They wouldn't. To address the two areas you mention:
The wiring in electric cars is definitely an area of loss, but it's not that big a deal. The Kia Niro I recently drove did about 14kWh/100km on the open road, so roughly 15kW to cruise at highway speeds. With a 356V battery bus, that works out at around 40A battery current. At city speeds it would be closer to 10A.
At a rough estimate the battery cables are about 6mm diameter copper, so 28mm2, which has a resistance of 0.0005ohm/m. If the cables are around 4m (there and return) then that is 0.002ohms of resistance. The losses on that at 40A are 3.2W, so represent around 0.02% loss in efficiency.
As you can see that is not exactly a big issue and changing to superconductors is not going to give you any noticeable increase in range.
There might be a secondary benefit if the superconducting cables can be lighter, but this would depend entirely on the material properties and be marginal at best (unless it is a truly magical new material).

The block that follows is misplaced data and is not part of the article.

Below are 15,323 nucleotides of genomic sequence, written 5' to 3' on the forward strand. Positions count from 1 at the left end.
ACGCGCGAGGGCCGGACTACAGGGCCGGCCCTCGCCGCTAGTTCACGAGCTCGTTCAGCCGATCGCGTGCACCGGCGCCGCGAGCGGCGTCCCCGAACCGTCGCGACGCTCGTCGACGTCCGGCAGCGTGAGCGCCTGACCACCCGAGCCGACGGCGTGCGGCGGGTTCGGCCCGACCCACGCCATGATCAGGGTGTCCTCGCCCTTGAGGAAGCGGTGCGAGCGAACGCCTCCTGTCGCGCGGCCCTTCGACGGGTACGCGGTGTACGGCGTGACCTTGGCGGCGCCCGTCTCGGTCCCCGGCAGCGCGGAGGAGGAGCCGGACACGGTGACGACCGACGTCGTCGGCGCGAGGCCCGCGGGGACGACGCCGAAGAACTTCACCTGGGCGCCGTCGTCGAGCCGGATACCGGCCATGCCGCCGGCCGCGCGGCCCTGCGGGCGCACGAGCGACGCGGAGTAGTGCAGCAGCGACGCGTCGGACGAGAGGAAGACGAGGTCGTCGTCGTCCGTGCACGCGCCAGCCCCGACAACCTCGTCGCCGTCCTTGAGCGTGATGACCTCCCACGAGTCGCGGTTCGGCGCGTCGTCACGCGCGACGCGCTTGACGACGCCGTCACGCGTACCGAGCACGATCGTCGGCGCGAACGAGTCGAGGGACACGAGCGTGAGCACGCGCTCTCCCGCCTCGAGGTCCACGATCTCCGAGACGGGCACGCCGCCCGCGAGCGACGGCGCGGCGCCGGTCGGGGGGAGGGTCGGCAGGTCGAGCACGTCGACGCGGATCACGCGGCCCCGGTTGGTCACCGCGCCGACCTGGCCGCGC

In superconductor based motors, the superconductors is used in the rotor as an extremely high strength permanent magnet. Having a stronger magnet does potentially increase power density of the motor, but the gains are not that impressive for the overall system. Note that you still need copper windings for the stator, so superconductors cannot make the motor 100% electrically efficient with current materials we know about.
For example, the Tesla Model S motor weighs about 35kg, but the entire vehicle is 2000kg. Even if the use of superconductors halved the weight of the motor, this is a trival change in the overall vehicle weight and will offer almost no improvement in range.